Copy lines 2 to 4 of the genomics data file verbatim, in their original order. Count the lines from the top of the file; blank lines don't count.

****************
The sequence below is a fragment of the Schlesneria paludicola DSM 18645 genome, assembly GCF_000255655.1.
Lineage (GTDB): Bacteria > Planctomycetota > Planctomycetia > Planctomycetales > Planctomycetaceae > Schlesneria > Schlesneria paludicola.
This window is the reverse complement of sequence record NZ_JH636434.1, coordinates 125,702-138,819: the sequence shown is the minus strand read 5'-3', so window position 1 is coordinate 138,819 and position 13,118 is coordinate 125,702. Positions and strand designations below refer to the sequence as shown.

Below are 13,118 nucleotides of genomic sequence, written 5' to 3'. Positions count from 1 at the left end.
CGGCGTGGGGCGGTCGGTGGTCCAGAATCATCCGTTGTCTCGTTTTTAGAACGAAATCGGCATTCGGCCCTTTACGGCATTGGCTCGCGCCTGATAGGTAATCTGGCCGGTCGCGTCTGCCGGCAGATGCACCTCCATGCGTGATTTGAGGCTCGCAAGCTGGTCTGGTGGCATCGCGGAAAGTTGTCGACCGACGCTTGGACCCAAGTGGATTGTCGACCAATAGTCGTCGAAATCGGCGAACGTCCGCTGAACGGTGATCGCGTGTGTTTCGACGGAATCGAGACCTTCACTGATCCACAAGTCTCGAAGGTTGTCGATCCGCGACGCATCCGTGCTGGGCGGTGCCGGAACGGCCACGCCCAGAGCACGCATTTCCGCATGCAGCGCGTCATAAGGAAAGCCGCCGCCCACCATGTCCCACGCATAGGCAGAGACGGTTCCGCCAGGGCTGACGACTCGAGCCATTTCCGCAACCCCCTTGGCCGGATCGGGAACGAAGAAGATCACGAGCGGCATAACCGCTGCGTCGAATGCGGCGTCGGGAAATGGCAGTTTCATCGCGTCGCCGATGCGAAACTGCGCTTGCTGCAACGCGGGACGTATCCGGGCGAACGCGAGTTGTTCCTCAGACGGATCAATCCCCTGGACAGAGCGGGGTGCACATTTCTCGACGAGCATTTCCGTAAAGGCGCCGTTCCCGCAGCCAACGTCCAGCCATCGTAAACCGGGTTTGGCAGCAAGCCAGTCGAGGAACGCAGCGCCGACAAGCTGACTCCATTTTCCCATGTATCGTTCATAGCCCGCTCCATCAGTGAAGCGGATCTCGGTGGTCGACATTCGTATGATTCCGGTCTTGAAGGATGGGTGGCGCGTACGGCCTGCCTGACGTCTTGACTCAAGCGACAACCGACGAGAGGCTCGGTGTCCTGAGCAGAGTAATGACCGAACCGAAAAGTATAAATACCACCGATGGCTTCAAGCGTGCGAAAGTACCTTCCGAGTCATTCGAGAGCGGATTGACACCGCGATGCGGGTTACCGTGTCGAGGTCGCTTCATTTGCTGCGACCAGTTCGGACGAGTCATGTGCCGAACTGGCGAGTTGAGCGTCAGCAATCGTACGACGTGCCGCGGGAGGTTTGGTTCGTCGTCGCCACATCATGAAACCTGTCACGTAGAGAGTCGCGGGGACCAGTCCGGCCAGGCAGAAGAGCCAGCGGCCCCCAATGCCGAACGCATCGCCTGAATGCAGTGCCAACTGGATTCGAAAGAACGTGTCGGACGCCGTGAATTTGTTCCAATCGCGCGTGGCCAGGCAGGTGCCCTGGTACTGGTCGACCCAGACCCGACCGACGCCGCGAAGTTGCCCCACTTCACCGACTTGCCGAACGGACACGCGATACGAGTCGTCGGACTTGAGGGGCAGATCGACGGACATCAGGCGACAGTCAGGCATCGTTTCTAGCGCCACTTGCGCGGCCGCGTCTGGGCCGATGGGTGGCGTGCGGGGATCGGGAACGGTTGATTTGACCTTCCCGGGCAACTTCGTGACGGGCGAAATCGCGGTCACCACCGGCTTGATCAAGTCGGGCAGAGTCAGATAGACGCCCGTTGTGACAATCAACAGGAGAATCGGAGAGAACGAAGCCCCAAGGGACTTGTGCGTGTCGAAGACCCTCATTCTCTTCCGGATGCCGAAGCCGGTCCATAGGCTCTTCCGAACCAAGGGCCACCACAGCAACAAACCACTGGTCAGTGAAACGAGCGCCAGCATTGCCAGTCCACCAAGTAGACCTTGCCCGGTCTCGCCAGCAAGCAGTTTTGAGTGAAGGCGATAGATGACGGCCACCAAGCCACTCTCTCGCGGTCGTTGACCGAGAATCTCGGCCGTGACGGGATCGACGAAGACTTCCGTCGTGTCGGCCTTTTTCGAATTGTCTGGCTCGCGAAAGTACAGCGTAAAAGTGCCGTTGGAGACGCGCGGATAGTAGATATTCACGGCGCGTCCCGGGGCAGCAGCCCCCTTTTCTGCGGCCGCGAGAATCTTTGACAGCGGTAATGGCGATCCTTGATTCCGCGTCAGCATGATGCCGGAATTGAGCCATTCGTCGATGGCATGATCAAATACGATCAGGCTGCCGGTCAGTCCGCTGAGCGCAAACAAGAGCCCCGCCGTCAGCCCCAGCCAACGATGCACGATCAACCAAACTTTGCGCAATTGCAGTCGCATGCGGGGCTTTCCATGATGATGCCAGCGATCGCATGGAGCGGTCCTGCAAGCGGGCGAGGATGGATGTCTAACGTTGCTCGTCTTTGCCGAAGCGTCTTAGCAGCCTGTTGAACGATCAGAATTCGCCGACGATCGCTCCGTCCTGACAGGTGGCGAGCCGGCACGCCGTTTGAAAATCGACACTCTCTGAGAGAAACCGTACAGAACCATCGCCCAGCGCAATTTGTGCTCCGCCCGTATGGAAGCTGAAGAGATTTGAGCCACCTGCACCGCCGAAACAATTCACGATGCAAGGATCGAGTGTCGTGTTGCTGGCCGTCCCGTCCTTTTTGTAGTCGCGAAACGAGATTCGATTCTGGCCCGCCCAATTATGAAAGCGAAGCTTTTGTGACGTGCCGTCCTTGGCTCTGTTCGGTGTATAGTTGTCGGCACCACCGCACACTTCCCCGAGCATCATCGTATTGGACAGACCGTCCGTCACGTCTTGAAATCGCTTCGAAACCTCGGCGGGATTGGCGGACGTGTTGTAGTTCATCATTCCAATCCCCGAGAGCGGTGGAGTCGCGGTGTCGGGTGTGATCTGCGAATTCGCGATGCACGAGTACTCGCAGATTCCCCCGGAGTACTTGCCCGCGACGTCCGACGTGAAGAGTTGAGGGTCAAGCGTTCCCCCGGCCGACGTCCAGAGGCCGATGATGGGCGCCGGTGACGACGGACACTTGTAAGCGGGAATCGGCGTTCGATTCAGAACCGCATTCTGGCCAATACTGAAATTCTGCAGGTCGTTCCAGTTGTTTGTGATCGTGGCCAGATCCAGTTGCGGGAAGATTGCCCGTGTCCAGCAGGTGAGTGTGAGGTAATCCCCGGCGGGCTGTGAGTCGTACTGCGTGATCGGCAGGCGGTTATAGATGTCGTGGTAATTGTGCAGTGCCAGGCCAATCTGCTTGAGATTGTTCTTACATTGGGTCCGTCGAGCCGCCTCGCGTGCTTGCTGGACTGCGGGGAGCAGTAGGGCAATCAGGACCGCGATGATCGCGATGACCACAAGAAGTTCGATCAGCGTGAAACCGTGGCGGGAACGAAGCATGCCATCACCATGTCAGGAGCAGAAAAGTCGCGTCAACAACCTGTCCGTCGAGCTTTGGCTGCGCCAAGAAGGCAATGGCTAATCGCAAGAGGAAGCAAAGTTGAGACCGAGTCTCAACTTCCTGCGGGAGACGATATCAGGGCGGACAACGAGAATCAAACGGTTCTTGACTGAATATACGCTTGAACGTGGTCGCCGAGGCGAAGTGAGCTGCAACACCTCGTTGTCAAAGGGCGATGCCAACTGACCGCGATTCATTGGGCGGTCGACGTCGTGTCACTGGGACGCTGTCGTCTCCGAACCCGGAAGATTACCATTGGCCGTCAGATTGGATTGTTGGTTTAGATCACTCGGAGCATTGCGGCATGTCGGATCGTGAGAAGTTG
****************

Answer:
Lineage (GTDB): Bacteria > Planctomycetota > Planctomycetia > Planctomycetales > Planctomycetaceae > Schlesneria > Schlesneria paludicola.
This window is the reverse complement of sequence record NZ_JH636434.1, coordinates 125,702-138,819: the sequence shown is the minus strand read 5'-3', so window position 1 is coordinate 138,819 and position 13,118 is coordinate 125,702. Positions and strand designations below refer to the sequence as shown.

Below are 13,118 nucleotides of genomic sequence, written 5' to 3'. Positions count from 1 at the left end.